The Effect of the Backscattered Energetic Atoms on the Stress Generation and Surface Morphology of Reactively Sputtered Vanadium Nitride Films.
Karimi, P. M.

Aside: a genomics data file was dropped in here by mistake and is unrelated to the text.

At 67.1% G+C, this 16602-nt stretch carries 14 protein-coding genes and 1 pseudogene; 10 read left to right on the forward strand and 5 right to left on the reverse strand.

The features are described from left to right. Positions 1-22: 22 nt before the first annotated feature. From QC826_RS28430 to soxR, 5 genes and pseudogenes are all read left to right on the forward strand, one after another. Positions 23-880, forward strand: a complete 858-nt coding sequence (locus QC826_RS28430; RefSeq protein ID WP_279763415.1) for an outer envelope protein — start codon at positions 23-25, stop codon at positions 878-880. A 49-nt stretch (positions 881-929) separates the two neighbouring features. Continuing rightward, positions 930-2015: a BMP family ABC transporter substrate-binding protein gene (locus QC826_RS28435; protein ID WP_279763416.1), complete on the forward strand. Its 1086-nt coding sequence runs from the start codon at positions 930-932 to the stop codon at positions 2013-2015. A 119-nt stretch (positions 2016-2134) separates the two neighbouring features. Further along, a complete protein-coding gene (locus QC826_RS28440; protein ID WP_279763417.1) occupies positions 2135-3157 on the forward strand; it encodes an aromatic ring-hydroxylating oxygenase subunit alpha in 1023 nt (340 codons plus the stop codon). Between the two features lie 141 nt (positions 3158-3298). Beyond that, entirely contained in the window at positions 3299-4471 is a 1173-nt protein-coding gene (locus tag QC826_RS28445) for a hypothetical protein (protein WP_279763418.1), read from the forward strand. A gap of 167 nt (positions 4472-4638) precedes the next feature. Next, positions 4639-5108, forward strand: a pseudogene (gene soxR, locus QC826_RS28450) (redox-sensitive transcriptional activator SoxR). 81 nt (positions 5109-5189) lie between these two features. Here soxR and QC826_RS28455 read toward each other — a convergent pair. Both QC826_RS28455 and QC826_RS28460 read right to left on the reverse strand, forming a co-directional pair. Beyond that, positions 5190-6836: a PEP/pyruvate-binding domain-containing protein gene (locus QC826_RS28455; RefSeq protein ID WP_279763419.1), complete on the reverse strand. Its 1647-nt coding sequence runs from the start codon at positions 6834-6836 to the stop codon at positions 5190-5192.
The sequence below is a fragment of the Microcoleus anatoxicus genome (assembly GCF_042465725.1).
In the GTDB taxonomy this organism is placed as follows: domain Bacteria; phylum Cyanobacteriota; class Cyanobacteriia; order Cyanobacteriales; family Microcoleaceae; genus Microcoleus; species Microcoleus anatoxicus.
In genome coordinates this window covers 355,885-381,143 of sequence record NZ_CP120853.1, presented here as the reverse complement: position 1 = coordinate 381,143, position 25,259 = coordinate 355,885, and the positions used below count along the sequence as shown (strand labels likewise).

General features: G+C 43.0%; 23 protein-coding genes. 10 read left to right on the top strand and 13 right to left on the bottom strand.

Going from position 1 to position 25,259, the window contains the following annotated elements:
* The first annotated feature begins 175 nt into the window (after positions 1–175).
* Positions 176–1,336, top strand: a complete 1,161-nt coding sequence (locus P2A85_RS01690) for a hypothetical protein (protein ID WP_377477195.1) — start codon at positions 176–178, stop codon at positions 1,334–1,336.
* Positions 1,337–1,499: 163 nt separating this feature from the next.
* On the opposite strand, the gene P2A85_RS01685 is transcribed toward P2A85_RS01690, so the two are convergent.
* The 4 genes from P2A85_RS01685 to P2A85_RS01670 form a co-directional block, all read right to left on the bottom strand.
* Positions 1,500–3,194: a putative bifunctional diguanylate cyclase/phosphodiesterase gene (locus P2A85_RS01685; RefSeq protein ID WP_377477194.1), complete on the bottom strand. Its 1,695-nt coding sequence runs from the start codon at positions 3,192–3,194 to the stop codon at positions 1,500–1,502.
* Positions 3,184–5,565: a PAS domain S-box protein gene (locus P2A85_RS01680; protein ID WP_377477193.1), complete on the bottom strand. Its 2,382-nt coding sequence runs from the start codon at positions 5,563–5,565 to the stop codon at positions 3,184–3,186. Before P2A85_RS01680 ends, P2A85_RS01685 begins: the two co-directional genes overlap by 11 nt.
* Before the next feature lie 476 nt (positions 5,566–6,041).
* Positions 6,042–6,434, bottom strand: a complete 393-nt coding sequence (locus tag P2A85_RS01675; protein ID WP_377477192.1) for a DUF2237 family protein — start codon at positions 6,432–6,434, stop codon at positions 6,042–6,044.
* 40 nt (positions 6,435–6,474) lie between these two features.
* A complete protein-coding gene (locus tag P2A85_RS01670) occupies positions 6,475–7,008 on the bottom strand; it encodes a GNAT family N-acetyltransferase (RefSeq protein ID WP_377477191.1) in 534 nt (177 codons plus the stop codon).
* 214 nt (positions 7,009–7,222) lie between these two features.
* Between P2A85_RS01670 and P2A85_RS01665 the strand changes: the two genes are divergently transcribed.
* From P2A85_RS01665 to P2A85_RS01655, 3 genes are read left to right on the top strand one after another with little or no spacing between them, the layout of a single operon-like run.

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During the reactive magnetron sputtering of transition metal nitrides in an Ar-N-2 ambient, Ar+ and N-2(+) plasma ions are neutralized upon impingement on the target and are backscattered towards the growing film as neutral Ar and N species, respectively. Based on simulations, as well as on plasma and on film characterization techniques we manifest the relationship between the bombardment by the backscattered energetic atoms and the properties of reactively sputtered vanadium nitride (VN) films. Depending on the N-2 flow (q(N2)) two bombardment regimes are established. In the first regime, (q(N2) < 20 seem) the contribution of the N species to the energetic bombardment is insignificant. The major bombarding species in this regime are the backscattered Ar species, as well as positive plasma ions and sputtered atoms. These species have relatively low energies and subplantation ratios and thus, their energy is transferred to the surface of the growing film. In the second regime (q(N2) > 20 scent) the backscattered N atoms are the major bombarding species and their flux to the growing film increases with increasing the N-2 flow. We argue that the backscattered N atoms have higher energy and subplantation ratio in comparison to the other bombarding species. As a result, a higher part of their energy is dissipated in the bulk of the film. The two bombarding regimes correlate well with the residual compressive stresses and the surface roughness of the films. Films grown at q(N2)<20 seem exhibit low compressive stresses and their roughness drops when q(N2) is increased. This consistent with the low subplantation ratio and the transfer of the energy of the bombarding species to surface the growing film. The compressive stresses of films grown at q(N2) > 20 seem are higher, than those of the films grown in the first regime, and increase with increasing N-2 flow. This is attributed to the subplantation of the bombarding N species in the growing film.